CNR, CSR merger likely to rattle global competition
Beijing pushing for merger of nation's leading rolling stock makers to reduce competition, but move would also have global impact on pricing
Foreign rolling stock makers like Alstom and Siemens have good reason to feel nervous over the anticipated merger of China's two leading train makers, China CNR Corporation and CSR Corporation, analysts say.
CNR and CSR, both listed in Hong Kong and Shanghai, produce roughly 90 per cent of the trains that run on the mainland but their combined share of the overseas rolling stock market is less than 10 per cent.
Guotai Junan analyst Gary Wong said if they merged he would not be surprised to see that share grow to between 30 and 40 per cent in five years.
Their overseas market share has already been growing quickly. In the first half of this year, CSR's overseas revenue leapt 125 per cent to 4.57 billion yuan (HK$5.79 billion), while CNR's rose 65.6 per cent to 3.83 billion yuan.
Haitong International Securities forecasts that overseas deals will contribute 25 per cent of CSR's total revenue in 2016, up from 9 per cent in the first half of this year. The cumulative total of CNR's export contracts jumped 178.2 per cent to US$1.54 billion in the first half, according to its interim report.
Industry consultants Frost & Sullivan estimated the global rolling stock market (including China) was worth €51.5 billion (HK$507.3 billion) last year. Guotai Junan's Wong estimates that China accounts for half of that market.
Barclays analyst Song Yang said the central government's main motivation for the merger was to avoid competition between the two firms. She said rolling stock produced by international peers like Alstom and Siemens was 100 to 150 per cent more expensive than CSR and CNR's, adding that the merger would give them stronger pricing power.
According to Bloomberg, the weighted average cost of capital for Siemens and Alstom is 7.7 per cent, while that of CSR is 10.8 per cent and that of CSR is 6.7 per cent.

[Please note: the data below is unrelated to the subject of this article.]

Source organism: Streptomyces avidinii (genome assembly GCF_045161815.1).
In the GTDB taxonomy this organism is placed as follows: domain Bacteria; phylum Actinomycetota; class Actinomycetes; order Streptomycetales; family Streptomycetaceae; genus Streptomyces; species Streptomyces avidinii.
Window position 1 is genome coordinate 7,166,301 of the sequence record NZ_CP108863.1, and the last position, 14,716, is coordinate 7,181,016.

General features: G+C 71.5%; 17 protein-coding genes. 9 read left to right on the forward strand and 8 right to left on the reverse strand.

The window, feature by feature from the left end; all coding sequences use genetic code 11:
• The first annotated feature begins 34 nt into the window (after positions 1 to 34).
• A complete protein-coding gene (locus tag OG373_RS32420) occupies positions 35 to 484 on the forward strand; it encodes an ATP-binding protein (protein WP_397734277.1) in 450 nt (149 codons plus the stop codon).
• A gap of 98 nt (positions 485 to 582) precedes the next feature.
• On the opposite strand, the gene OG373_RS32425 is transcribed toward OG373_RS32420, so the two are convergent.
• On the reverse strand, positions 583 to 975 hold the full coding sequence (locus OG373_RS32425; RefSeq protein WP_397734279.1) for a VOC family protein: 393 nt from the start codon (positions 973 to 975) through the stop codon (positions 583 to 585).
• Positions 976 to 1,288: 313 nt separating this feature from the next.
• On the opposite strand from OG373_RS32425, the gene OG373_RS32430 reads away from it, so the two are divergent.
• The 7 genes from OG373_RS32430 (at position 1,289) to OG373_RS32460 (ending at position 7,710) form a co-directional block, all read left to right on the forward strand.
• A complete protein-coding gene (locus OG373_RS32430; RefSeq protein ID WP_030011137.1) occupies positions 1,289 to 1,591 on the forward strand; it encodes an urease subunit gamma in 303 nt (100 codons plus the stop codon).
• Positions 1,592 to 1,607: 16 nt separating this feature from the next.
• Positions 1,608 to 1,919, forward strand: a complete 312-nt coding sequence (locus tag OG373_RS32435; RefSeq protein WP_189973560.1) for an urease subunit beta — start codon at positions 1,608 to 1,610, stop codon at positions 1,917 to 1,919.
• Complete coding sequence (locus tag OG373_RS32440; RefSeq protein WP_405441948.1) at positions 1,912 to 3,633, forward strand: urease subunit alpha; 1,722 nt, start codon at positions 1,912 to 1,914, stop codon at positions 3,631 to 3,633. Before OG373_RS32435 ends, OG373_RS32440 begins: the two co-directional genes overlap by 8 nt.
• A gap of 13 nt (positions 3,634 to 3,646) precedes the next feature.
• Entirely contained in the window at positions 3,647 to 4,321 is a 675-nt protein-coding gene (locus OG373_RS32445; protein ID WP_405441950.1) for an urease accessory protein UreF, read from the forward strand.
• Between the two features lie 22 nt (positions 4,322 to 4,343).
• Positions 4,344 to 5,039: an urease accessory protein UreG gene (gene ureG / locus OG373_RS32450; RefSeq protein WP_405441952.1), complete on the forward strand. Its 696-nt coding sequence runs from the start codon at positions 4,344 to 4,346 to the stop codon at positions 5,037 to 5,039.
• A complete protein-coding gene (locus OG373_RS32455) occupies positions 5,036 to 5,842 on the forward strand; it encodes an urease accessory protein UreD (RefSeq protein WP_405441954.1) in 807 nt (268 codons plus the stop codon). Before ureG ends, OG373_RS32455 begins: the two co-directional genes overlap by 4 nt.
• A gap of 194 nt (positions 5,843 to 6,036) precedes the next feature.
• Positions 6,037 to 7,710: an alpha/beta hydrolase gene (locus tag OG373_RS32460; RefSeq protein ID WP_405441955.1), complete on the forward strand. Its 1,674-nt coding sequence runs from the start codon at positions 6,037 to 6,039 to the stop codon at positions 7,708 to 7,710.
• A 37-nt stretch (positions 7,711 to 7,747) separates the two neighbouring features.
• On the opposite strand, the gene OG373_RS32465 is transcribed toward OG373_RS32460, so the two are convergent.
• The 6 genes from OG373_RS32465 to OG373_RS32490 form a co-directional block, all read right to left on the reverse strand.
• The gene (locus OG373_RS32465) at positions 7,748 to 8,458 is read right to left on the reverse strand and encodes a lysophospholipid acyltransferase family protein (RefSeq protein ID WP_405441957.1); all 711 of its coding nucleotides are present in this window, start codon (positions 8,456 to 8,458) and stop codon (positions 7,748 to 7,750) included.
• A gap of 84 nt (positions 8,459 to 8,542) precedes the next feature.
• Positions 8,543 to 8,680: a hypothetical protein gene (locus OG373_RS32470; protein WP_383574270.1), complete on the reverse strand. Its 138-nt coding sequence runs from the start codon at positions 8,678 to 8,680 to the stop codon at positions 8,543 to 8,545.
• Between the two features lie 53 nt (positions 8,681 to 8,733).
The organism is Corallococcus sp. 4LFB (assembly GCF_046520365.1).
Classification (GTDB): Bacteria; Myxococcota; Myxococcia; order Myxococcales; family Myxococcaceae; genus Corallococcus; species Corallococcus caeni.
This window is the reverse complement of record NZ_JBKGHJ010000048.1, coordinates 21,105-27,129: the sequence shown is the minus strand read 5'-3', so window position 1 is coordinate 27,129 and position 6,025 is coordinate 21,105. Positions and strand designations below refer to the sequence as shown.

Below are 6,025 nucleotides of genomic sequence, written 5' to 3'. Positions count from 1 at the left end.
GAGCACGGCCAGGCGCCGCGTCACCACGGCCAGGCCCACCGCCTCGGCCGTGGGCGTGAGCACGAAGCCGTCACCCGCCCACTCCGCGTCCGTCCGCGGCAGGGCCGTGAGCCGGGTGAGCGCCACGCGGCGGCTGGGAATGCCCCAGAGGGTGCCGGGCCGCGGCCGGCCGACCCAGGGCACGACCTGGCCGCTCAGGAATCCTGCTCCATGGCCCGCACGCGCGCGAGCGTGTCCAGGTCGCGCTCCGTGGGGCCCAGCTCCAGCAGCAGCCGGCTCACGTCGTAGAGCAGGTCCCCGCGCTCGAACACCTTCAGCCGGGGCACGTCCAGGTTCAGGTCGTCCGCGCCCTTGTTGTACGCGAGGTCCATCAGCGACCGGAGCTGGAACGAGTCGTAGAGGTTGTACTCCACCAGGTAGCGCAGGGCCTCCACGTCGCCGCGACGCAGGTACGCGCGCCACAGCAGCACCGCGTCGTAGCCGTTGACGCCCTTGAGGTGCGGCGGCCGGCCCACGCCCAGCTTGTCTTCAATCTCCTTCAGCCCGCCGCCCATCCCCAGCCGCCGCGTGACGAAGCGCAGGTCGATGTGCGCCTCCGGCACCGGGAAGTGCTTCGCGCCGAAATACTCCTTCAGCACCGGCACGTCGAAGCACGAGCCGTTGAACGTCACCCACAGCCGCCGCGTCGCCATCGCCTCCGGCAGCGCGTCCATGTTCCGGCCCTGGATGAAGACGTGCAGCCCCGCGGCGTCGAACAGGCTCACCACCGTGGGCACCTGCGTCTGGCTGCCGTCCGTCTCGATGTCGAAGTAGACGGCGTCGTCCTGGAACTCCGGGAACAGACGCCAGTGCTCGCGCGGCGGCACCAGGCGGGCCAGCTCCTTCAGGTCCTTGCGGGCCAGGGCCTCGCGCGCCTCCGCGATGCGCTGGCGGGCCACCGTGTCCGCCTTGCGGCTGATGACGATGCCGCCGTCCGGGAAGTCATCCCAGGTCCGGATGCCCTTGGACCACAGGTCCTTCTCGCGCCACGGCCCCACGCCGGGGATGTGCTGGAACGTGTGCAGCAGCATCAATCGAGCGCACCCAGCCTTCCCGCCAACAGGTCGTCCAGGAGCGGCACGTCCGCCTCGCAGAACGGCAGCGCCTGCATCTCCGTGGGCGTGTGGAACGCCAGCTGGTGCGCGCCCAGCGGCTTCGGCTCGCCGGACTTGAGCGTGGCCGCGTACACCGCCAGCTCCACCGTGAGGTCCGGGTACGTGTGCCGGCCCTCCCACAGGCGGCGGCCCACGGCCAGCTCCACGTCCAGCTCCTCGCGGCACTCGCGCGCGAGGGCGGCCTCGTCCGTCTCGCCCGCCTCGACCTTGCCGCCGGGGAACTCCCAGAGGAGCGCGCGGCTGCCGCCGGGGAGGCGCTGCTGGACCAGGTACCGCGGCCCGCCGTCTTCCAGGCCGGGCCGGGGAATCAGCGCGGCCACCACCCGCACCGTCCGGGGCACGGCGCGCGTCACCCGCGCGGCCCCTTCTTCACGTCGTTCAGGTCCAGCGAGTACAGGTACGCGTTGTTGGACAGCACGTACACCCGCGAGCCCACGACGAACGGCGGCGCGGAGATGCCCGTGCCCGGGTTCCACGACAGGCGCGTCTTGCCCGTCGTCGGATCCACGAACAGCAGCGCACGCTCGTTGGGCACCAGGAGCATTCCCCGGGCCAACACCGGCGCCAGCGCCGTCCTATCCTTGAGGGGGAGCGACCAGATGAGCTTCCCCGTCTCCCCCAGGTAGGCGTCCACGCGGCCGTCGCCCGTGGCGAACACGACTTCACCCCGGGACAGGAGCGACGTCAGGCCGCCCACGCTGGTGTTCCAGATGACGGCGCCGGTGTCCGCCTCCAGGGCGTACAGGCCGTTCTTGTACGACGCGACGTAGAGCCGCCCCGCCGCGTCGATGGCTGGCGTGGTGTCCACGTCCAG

Wong said a merged entity could set higher prices that were still cheaper than those of international peers, and thus boost profit margins.
"If they combine, they will earn much more," he said. "They will have more money for acquisitions and R&D. They can grow bigger much faster. So Alstom and Siemens should be worried."
Wong said when CSR and CNR bid for a subway contract in Argentina in 2012, CNR initially submitted a quotation of US$2.4 million per carriage, while CSR quoted a price of US$1.27 million. "That shocked the Argentinian government," he said, which then capped bids at US$1.27 million per carriage. CNR submitted a quotation of US$1.26 million in the second round, but CSR won with a bid of US$1.21 million, roughly half of international prices but similar to Chinese prices.
According to media reports, both CSR and CNR have submitted bids for up to 95 high-speed trains for the California high-speed railway in the US, with the contract estimated to be worth US$4.28 billion.
British Prime Minister David Cameron has said he would welcome Chinese investment in high-speed railways in Britain. He recently backed a proposed high-speed railway - dubbed the HS3 - linking cities in northern England.